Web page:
Shanti: I do understand that all this is karma playing out because no matter what living situation or any situation I choose to be in, it always comes back, I cannot escape it. In fact (like a masochist) I sincerely welcome it because I know I must work through it and “smoke it out.” But is all this suffering necessary? I just wish that it wasn’t so painful and I could more naturally get into the flow of things, remember instead of forget, and not force or resist life.
Sundari: Maya is karma. Karma is just action, and as long as you are identified with Shanti, she is a doer and will have karma. And Shanti will not escape it. But fortunately you are not Shanti. There is no karma for the self. The suffering comes from not knowing this fact. Until such time as Shanti realises her true nature as the self, she will suffer. The purpose of suffering is to cause Shanti (the self under the spell of ignorance) to seek an end to it, to seek freedom from dependence on objects. That said, even when the self is realised, prarabdha karma will still play out, but it will be known to be what it is and will be of no great concern to you. Thus when you realise your true nature you no longer need to work things out/smoke them out or whatever else. With the understanding of the gunas and how they create the vasanas which condition Shanti, you can just drop it all. It’s over, just a story. It is no more real than a movie. Shanti will know she is not the doer and her story will be of no great concern.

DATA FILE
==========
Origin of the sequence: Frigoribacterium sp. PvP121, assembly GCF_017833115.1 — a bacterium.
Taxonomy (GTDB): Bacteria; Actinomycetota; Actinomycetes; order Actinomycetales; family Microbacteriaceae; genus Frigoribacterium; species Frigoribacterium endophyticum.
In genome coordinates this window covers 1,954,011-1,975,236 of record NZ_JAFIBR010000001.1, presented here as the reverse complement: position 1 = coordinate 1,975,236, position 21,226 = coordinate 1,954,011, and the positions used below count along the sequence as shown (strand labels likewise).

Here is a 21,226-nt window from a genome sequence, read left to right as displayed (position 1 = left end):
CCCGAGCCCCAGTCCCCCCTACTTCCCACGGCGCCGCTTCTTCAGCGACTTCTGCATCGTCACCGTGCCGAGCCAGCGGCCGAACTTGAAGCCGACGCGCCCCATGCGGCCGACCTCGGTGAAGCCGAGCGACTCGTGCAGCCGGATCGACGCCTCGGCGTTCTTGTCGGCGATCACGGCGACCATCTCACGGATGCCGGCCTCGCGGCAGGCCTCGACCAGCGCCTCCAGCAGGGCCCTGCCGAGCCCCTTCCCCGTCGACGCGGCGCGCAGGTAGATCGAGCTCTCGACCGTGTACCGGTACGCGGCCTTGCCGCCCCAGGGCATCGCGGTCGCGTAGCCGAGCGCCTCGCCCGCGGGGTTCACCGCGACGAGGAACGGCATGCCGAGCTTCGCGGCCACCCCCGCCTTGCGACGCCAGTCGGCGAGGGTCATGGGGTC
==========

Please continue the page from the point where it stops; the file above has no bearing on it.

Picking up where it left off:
Shanti: I am practising karma yoga (when I remember to) as well as the two main points of inquiry: discrimination and focusing on awareness as my true self. I am also deeply devoted to God, and on a daily basis I make time to drop everything, surrender everything at His feet and pray that He empty me, that he empty all of it. And then I thank Him once again for all His grace and for the opportunity to worship Him and be at peace again.